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Baroness Noakes: My Lords, as the noble and learned Lord knows, I had not intended to press the amendments, so he need not have pointed out the fatal flaw, but I know that Ministers like to do so.

Lord Goldsmith: My Lords, officials like to make sure that Ministers do so. Ministers would much rather not.

Baroness Noakes: My Lords, I completely accept that point.

I was much encouraged by what the Minister had to say in particular about how confidentiality requirements would be drawn to the attention of those who come across taxpayer information as contractors. That was important.

As for committees, I do not want to rerun the debates that we had in Grand Committee about audit and other committees. I fully accept that audit committees are not at the heart of the problem and should not be burdened by controls by commissioners. My concern was with other kinds of committees. I am not sure that I am 100 per cent satisfied with the response, but we shall have to see whether it causes problems in practice. I beg leave to withdraw the amendment.

Amendment, by leave, withdrawn.

[Amendment No. 4 not moved.]

Lord Campbell of Alloway moved Amendment No. 5:

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(1) Regulations shall make provision as to criteria for pre-disclosure assessment of the use of sensitive confidential information obtained from the taxpayer for a purpose other than that for which it is proposed to be made; and as to prior authorisation and external oversight.
(2) The criteria referred to in subsection (1) shall have regard to the nature of such information, and the purpose for which it is proposed to be used as being proportionate to the requirement for disclosure.
(3) Regulations under subsection (1) shall be made by statutory instrument and no such instrument may be made unless a draft has been laid before and approved by a resolution of each House of Parliament."

The noble Lord said: My Lords, the amendment has a very limited application. It is limited to the use of confidential information and to Clause 17(1), which is the source of some problems. The subsection states:

The amendment is quite distinct and separate from amendments concerning disclosure of information, relating to Clause 18(2)(b), (c) and (d). In the view of the Joint Committee on Human Rights, those paragraphs are wholly satisfactory—but not Clause 17(1), with regard to the use in the circumstances.

The fundamental issue of contention between the noble and learned Lord the Attorney-General and myself is whether the safeguards proposed by the Bill, which reflect the advice of the Joint Committee on Human Rights, should have legal efficacy, according to law, under Article 8.2 of the convention, as proposed by the amendment, which in effect is a trigger clause for secondary legislation having legal efficacy. Is this not requisite to afford compatibility with the convention in this context, as to pre-assessment, prior authorisation and external oversight?

Before reading three or four extracts from the first progress report of the Joint Committee on Human Rights, which are strictly related to the matter, may it be said at once that all that that committee does is to advise both Houses on compatibility with the convention? That is objective advice, wholly devoid of any political motivation. Of course, it is but advice and it is open to either House to ignore it or reject it if they wish. The second progress report of the Joint Committee on Human Rights published on 2 February deals specifically with this at paragraph 1.17, which states that,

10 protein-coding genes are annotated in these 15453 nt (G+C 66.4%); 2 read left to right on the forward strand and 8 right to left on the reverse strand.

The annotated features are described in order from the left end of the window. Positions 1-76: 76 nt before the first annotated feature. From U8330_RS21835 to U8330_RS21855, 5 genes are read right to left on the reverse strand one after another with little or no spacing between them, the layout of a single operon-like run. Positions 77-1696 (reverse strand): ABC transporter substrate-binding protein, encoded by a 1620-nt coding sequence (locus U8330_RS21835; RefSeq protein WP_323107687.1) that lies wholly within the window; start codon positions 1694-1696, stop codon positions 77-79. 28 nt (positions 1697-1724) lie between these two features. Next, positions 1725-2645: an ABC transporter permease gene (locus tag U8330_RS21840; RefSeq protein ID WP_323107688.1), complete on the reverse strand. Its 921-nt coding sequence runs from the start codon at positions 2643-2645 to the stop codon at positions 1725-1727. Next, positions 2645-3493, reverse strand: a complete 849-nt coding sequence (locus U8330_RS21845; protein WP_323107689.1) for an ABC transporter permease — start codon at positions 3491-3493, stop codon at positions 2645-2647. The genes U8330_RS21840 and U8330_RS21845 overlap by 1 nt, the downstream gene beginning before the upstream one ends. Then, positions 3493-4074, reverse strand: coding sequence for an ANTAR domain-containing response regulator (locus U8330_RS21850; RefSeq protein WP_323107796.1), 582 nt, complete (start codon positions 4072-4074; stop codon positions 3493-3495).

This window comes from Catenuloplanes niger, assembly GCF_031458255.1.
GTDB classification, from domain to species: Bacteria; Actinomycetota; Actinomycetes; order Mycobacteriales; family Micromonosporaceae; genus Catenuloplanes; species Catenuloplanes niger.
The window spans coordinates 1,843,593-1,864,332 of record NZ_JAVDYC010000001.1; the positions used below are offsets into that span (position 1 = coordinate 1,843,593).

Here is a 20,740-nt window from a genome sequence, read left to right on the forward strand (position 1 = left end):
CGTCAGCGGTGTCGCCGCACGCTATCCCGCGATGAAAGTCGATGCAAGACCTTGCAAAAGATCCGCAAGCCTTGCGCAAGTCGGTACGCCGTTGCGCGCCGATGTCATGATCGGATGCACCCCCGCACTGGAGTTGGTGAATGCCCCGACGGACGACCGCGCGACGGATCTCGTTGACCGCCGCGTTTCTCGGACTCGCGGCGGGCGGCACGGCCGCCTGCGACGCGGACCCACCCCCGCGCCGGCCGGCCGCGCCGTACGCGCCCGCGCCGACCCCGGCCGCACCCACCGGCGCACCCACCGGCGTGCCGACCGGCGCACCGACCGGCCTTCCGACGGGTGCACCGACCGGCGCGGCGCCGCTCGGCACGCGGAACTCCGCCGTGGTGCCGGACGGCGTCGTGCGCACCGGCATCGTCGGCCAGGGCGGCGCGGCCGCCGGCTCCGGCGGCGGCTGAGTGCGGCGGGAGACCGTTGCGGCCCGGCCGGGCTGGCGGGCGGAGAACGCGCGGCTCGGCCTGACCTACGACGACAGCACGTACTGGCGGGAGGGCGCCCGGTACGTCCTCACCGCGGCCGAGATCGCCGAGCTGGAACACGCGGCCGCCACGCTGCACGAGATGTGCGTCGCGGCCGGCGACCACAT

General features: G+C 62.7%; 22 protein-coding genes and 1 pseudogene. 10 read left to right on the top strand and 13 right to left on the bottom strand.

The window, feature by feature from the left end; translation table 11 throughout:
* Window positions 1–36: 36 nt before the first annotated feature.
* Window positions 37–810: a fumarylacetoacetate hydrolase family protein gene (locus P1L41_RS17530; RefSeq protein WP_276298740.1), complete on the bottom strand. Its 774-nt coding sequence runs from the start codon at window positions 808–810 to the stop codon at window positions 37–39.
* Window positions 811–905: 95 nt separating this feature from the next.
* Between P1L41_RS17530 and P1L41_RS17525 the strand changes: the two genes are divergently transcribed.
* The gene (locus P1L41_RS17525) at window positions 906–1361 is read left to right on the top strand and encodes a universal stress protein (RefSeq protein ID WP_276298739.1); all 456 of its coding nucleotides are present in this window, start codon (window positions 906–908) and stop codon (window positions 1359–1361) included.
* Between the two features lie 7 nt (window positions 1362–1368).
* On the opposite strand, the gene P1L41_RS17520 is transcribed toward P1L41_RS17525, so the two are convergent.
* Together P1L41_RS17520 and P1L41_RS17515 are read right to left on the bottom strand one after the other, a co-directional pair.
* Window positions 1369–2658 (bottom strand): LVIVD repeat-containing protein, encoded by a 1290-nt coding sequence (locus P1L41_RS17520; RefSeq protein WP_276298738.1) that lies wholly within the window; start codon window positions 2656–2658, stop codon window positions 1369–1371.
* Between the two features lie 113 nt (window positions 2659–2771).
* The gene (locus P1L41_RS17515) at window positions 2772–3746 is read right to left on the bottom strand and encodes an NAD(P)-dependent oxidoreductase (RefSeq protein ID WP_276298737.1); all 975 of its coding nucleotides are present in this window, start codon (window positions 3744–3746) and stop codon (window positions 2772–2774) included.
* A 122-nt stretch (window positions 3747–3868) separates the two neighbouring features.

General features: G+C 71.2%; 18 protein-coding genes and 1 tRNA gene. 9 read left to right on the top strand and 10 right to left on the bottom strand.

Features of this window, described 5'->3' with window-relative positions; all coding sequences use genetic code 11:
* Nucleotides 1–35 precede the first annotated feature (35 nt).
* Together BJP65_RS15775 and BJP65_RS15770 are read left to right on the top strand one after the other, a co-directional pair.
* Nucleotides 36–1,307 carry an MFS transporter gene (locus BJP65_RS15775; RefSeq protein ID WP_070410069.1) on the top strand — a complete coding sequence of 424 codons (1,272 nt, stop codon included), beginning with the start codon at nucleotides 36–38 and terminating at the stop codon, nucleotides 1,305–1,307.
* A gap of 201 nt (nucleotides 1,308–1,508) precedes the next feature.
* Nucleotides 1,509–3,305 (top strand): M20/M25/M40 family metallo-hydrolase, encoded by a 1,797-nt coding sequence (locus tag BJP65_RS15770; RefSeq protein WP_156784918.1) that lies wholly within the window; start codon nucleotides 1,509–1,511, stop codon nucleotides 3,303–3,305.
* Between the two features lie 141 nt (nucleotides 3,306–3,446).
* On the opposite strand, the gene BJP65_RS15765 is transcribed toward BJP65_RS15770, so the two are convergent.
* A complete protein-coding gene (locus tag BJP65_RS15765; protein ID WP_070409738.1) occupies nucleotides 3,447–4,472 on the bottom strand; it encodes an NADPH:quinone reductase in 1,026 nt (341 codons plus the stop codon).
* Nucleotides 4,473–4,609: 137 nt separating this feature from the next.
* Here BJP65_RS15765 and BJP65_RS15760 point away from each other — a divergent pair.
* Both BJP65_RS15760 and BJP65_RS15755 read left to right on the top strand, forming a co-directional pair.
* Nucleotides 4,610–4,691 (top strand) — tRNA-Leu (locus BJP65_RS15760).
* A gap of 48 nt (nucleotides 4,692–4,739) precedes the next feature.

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Paragraph 1.18 of the report states:

Paragraph 1.27 of the report states:

incidentally, the Government still rely on this. A copy of a letter arrived on my desk this morning dated 4 April—

Paragraph 1.28 of the report states:

Paragraph 1.29 states:

Paragraph 1.32 states:

Paragraph 1.33 states:

That is not relevant to the use regime with which I am concerned.

That advice was confirmed very shortly by four references to the second report. Paragraph 1.7 of the 13th report of the Joint Committee on Human Rights states:

a letter dated 10 February had been received which still maintained the attitude which the noble and learned Lord the Attorney-General maintains to this day—

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Paragraph 1.8 of the 13th report of the Joint Committee on Human Rights states:

Having read that, you can see that in fact the drafting of the amendment intends to reflect the advice of the Joint Committee on Human Rights. It is that advice on which I rely and not on any interpretation that I seek to put on it.

One final factor is relevant. Although the culture of Revenue matters is wholly disparate from that of the practices of the Customs and Excise, the HMRC to whom Revenue matters are to be preferred will now have a merged prosecution service. I see certain noble Lords here with experience of such affairs who have expressed certain anxieties about that during the passage of the Bill. What it comes to is quite simple. Is not the question whether protection of the taxpayer, advised to be a requisite by the Joint Committee on Human Rights and as reflected in the amendment, is fair and reasonable? I beg to move.

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